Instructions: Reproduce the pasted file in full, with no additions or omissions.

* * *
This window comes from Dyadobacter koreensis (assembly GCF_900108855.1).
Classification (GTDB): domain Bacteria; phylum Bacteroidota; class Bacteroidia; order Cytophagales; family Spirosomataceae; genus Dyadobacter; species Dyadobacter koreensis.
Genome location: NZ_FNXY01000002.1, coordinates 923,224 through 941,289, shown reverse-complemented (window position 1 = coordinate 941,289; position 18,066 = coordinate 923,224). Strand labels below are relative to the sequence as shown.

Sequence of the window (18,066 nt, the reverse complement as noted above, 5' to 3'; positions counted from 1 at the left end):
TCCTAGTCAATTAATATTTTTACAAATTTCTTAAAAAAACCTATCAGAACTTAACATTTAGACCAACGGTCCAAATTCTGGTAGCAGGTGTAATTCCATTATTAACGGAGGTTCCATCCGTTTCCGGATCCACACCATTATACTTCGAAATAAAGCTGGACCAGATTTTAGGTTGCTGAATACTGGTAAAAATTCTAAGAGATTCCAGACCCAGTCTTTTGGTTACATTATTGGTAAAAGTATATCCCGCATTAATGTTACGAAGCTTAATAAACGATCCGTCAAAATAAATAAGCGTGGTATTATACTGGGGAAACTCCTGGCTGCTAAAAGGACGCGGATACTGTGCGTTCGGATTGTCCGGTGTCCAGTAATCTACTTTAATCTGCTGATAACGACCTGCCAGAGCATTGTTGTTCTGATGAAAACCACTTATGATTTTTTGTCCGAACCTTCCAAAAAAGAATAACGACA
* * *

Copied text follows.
This window comes from Dyadobacter koreensis (assembly GCF_900108855.1).
Classification (GTDB): domain Bacteria; phylum Bacteroidota; class Bacteroidia; order Cytophagales; family Spirosomataceae; genus Dyadobacter; species Dyadobacter koreensis.
Genome location: NZ_FNXY01000002.1, coordinates 923,224 through 941,289, shown reverse-complemented (window position 1 = coordinate 941,289; position 18,066 = coordinate 923,224). Strand labels below are relative to the sequence as shown.

Sequence of the window (18,066 nt, the reverse complement as noted above, 5' to 3'; positions counted from 1 at the left end):
TCCTAGTCAATTAATATTTTTACAAATTTCTTAAAAAAACCTATCAGAACTTAACATTTAGACCAACGGTCCAAATTCTGGTAGCAGGTGTAATTCCATTATTAACGGAGGTTCCATCCGTTTCCGGATCCACACCATTATACTTCGAAATAAAGCTGGACCAGATTTTAGGTTGCTGAATACTGGTAAAAATTCTAAGAGATTCCAGACCCAGTCTTTTGGTTACATTATTGGTAAAAGTATATCCCGCATTAATGTTACGAAGCTTAATAAACGATCCGTCAAAATAAATAAGCGTGGTATTATACTGGGGAAACTCCTGGCTGCTAAAAGGACGCGGATACTGTGCGTTCGGATTGTCCGGTGTCCAGTAATCTACTTTAATCTGCTGATAACGACCTGCCAGAGCATTGTTGTTCTGATGAAAACCACTTATGATTTTTTGTCCGAACCTTCCAAAAAAGAATAACGACA